Noble, great, venerable, and noble and venerable Lords!

The undersigned merchants, citizens, & inhabitants of the city of Amsterdam, have learned with an inexpressible joy, the news of the resolution taken, on the twenty-eighth of March last, by their noble and grand mightinesses, the lords, the states of Holland and West Friesland. Their noble and grand mightinesses have thereby, not only satisfied the general wishes of the greatest and best part of the inhabitants of this province, but they have laid the foundation of ulterior alliances and correspondences of friendship and of good understanding with the United States of America, which promise new life to the languishing state of our commerce, navigation, and manufactures. The unanimity with which that resolution was decided in the assembly of Holland, gives us grounds to hope, that the states of the other provinces will not delay to take a similar resolution; whilst the same unanimity fills with the most lively satisfaction the well-intentioned inhabitants of this city, and without doubt, those of the whole country, in convincing them fully, that the union among the sage and venerable fathers of the country increases more and more; whilst that the promptness and activity, which it hath been concluded, make us hope with reason, that we shall reap in time, from a step so important and so necessary for this republic, the desired fruits. Who then can call in question or disavow that the moment seems to approach nearer and nearer, when this republic shall enter into new relations with a people, which finds itself in circumstances, which differ but little from those in which our ancestors found themselves two centuries ago; with a people who conciliates more and more the general affection and esteem.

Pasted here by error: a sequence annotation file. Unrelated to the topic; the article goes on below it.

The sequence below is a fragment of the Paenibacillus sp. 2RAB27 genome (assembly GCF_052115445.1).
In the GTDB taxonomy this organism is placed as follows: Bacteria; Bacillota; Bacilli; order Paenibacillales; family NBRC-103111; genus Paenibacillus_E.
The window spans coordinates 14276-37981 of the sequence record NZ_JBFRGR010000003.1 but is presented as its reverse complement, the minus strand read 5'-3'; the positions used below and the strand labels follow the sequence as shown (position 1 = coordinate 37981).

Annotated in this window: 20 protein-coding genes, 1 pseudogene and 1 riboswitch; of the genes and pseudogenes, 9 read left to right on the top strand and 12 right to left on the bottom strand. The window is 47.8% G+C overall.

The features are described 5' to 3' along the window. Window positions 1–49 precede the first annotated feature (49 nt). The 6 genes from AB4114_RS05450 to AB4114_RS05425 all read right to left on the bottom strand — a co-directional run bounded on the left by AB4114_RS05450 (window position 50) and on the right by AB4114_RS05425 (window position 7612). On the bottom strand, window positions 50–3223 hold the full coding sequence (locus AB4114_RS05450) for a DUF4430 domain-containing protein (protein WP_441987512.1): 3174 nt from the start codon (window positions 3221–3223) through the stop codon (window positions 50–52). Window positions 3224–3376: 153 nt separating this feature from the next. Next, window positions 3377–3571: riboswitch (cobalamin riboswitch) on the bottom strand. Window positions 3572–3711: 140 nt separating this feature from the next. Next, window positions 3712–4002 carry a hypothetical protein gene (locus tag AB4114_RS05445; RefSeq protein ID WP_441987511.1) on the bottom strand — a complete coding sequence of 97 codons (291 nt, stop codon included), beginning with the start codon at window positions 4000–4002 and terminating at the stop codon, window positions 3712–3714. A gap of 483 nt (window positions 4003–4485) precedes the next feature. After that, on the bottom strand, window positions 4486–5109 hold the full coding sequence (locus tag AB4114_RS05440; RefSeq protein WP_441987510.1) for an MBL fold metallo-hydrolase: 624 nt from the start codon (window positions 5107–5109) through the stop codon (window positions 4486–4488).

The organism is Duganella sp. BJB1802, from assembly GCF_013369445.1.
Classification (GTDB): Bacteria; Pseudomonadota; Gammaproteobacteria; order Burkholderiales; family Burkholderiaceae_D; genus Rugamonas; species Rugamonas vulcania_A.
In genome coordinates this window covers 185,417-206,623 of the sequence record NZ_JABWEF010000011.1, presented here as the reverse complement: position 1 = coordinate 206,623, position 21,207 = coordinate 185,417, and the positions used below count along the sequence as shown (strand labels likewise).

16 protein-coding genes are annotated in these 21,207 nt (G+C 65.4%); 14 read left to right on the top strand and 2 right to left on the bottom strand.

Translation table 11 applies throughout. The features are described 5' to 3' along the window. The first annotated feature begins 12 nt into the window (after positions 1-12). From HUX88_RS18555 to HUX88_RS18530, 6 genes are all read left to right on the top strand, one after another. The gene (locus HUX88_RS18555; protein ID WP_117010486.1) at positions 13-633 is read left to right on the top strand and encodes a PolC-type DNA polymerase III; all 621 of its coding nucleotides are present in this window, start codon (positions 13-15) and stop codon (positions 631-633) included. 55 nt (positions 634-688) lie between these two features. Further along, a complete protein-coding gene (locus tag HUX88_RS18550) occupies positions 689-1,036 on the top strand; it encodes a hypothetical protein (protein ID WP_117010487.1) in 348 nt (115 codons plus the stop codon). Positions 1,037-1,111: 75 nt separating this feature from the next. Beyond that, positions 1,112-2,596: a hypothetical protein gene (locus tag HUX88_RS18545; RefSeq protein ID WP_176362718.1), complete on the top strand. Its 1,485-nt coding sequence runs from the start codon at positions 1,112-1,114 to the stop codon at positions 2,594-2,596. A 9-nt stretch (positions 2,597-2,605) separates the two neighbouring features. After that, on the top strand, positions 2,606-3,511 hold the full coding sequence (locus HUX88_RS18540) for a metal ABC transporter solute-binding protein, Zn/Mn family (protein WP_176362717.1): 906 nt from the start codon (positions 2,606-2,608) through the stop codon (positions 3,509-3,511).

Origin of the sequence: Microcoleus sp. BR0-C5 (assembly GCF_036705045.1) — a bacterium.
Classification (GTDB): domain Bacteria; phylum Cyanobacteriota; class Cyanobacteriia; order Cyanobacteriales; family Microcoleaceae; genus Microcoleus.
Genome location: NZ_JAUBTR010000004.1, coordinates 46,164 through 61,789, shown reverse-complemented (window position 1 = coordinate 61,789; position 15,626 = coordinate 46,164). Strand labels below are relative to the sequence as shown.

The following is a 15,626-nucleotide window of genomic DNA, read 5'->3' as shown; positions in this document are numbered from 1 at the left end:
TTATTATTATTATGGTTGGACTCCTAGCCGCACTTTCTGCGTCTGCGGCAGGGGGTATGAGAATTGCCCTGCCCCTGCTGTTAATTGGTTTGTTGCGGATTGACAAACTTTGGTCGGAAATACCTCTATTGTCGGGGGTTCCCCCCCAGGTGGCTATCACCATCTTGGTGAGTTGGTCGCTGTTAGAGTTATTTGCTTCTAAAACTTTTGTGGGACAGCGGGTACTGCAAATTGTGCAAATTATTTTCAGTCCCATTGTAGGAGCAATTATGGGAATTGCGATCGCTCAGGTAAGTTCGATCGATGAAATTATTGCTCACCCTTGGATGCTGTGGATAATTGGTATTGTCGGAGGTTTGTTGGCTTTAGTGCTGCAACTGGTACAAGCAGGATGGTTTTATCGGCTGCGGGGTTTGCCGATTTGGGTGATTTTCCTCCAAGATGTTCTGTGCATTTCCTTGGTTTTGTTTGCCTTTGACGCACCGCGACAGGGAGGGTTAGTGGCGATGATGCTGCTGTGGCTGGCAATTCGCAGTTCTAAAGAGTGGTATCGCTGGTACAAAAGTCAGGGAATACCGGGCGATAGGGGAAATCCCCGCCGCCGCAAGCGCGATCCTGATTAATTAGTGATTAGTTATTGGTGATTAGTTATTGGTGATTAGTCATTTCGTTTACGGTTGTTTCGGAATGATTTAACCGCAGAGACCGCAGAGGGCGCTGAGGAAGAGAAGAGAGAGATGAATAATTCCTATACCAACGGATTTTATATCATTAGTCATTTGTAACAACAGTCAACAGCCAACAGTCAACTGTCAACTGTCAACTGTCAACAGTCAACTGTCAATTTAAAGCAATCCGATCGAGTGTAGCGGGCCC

The conformity of religion and government which is found between us and America, joined to the indubitable marks that she hath already long since given of the preference that she feels for our friendship, makes the undersigned not only suppose, but inspires them with a confidence that our connections with her will be equally solid, advantageous and salutary to the interests of the two nations. The well-being and prosperity, which will very probably result from them; the part which you, noble, great, venerable, and noble and venerable lords, have had in the conclusion of a resolution so remarkable; the conviction that the venerable counsel of this city had of it, upon the proposition of the noble, great, and venerable lords almost consented to, before the request relative to this project, presented not long since to you, noble, great and venerable lords, had come to the knowledge of the counsel; finally, the remembrance of that which was done upon this matter in the year 1778, with the best intentions and most laudable views, finding itself at present crowned with an approbation as public as it is general, indispensably oblige the undersigned to approach you with this address; not only to congratulate you upon so remarkable an event, but to thank you at the same time, with as much zeal as solemnity, for all those well-intentioned cares and those well concerted measures, for that inflexible attachment, and that faithful adherence to the true interest of the country in general, and of this city in particular, which manifest themselves in so striking a manner, in all the proceedings and resolutions of your noble, great and venerable lordships, and of the venerable counsel of this city, and which certainly will attract the esteem and veneration of the latest posterity, when comparing the annals and events of the present with those of former times, it shall discover that Amsterdam might still boast itself of possessing patriots, who dared to sacrifice generously, all views of private interest, of grandeur and consideration, to the sacred obligations that their country requires of them.